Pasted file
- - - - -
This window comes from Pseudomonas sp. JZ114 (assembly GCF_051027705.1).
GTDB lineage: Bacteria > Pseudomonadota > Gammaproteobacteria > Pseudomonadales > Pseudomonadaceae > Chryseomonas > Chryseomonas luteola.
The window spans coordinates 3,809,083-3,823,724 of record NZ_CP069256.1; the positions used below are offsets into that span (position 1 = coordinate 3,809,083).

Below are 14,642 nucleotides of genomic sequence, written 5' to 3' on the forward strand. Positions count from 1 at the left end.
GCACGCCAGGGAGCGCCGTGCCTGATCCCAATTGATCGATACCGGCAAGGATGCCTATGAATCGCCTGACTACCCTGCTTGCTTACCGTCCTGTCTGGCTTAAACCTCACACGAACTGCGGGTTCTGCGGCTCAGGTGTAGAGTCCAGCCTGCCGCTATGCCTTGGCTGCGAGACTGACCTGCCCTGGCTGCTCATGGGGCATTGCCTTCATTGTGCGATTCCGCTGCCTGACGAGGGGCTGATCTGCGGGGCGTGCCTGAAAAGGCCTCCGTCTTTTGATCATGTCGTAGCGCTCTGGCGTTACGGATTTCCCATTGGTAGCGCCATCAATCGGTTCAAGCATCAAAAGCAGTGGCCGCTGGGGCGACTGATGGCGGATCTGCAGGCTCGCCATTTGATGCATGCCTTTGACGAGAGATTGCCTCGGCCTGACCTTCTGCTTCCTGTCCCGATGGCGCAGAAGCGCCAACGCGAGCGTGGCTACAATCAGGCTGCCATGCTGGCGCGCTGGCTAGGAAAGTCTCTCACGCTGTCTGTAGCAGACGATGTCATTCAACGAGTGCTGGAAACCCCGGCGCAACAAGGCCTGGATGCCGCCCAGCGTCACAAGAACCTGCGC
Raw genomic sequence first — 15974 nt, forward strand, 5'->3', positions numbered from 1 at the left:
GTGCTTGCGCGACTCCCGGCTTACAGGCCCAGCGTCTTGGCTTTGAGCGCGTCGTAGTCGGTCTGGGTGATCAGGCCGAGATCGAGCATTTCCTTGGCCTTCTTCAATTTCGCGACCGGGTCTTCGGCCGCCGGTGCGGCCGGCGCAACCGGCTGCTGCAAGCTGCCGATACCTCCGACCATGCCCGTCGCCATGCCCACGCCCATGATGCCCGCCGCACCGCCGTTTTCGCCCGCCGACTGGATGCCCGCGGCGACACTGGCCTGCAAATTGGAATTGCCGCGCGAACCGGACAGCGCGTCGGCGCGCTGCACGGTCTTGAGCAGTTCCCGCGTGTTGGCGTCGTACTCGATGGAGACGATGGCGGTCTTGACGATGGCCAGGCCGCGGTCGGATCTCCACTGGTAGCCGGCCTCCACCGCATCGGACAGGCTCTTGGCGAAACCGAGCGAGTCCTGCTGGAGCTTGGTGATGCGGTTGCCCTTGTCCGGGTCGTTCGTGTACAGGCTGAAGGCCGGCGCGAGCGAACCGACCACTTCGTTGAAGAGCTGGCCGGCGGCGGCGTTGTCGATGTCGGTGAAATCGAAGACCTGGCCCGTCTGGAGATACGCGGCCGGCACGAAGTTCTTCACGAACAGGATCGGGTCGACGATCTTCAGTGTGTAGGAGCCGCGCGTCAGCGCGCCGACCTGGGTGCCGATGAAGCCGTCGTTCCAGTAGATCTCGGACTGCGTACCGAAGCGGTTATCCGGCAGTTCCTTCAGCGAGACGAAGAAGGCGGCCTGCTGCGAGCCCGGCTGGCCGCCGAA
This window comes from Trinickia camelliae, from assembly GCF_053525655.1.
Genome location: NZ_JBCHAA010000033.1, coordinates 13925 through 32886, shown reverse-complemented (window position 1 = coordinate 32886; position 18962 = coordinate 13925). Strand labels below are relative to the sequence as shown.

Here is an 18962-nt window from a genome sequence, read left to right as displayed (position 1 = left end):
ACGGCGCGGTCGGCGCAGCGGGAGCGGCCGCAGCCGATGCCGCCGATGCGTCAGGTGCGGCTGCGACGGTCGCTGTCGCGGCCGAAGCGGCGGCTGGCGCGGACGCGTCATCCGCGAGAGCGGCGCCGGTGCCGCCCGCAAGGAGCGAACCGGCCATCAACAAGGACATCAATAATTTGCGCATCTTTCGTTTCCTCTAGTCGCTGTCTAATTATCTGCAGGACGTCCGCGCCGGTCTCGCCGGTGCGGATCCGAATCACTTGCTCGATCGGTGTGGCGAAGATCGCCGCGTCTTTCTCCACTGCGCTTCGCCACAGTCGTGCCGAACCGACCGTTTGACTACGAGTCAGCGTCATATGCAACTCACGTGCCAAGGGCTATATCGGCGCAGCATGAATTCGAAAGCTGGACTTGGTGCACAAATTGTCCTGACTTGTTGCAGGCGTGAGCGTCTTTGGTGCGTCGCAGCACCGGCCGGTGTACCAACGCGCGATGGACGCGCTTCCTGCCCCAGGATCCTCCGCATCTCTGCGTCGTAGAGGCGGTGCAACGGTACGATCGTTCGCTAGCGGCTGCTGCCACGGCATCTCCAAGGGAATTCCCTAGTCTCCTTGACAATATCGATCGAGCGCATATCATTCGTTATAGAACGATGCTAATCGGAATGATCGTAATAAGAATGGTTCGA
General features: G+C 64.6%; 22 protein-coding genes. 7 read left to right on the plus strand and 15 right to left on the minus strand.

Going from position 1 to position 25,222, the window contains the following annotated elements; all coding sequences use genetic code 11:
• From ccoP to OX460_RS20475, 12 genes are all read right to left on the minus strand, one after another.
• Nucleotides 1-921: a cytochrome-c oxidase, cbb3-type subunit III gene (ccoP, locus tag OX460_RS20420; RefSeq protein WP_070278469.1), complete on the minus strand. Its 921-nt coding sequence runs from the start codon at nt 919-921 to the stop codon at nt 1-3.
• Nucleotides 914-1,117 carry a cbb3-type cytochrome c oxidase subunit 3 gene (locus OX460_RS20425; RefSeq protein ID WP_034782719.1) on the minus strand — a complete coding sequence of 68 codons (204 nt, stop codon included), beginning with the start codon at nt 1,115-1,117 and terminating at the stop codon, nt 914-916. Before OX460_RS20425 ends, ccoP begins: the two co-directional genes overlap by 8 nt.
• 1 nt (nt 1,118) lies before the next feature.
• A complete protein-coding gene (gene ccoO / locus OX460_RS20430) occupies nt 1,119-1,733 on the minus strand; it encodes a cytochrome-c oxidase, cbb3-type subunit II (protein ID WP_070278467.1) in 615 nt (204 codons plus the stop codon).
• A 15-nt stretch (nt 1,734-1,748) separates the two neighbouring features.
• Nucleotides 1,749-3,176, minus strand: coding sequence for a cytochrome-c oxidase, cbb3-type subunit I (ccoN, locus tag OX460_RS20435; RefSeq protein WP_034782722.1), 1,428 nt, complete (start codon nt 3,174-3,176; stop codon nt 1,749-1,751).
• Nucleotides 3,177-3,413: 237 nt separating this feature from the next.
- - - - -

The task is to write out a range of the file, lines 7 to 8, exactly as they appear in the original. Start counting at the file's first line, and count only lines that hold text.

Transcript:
GTGCTTGCGCGACTCCCGGCTTACAGGCCCAGCGTCTTGGCTTTGAGCGCGTCGTAGTCGGTCTGGGTGATCAGGCCGAGATCGAGCATTTCCTTGGCCTTCTTCAATTTCGCGACCGGGTCTTCGGCCGCCGGTGCGGCCGGCGCAACCGGCTGCTGCAAGCTGCCGATACCTCCGACCATGCCCGTCGCCATGCCCACGCCCATGATGCCCGCCGCACCGCCGTTTTCGCCCGCCGACTGGATGCCCGCGGCGACACTGGCCTGCAAATTGGAATTGCCGCGCGAACCGGACAGCGCGTCGGCGCGCTGCACGGTCTTGAGCAGTTCCCGCGTGTTGGCGTCGTACTCGATGGAGACGATGGCGGTCTTGACGATGGCCAGGCCGCGGTCGGATCTCCACTGGTAGCCGGCCTCCACCGCATCGGACAGGCTCTTGGCGAAACCGAGCGAGTCCTGCTGGAGCTTGGTGATGCGGTTGCCCTTGTCCGGGTCGTTCGTGTACAGGCTGAAGGCCGGCGCGAGCGAACCGACCACTTCGTTGAAGAGCTGGCCGGCGGCGGCGTTGTCGATGTCGGTGAAATCGAAGACCTGGCCCGTCTGGAGATACGCGGCCGGCACGAAGTTCTTCACGAACAGGATCGGGTCGACGATCTTCAGTGTGTAGGAGCCGCGCGTCAGCGCGCCGACCTGGGTGCCGATGAAGCCGTCGTTCCAGTAGATCTCGGACTGCGTACCGAAGCGGTTATCCGGCAGTTCCTTCAGCGAGACGAAGAAGGCGGCCTGCTGCGAGCCCGGCTGGCCGCCGAA
This window comes from Trinickia camelliae, from assembly GCF_053525655.1.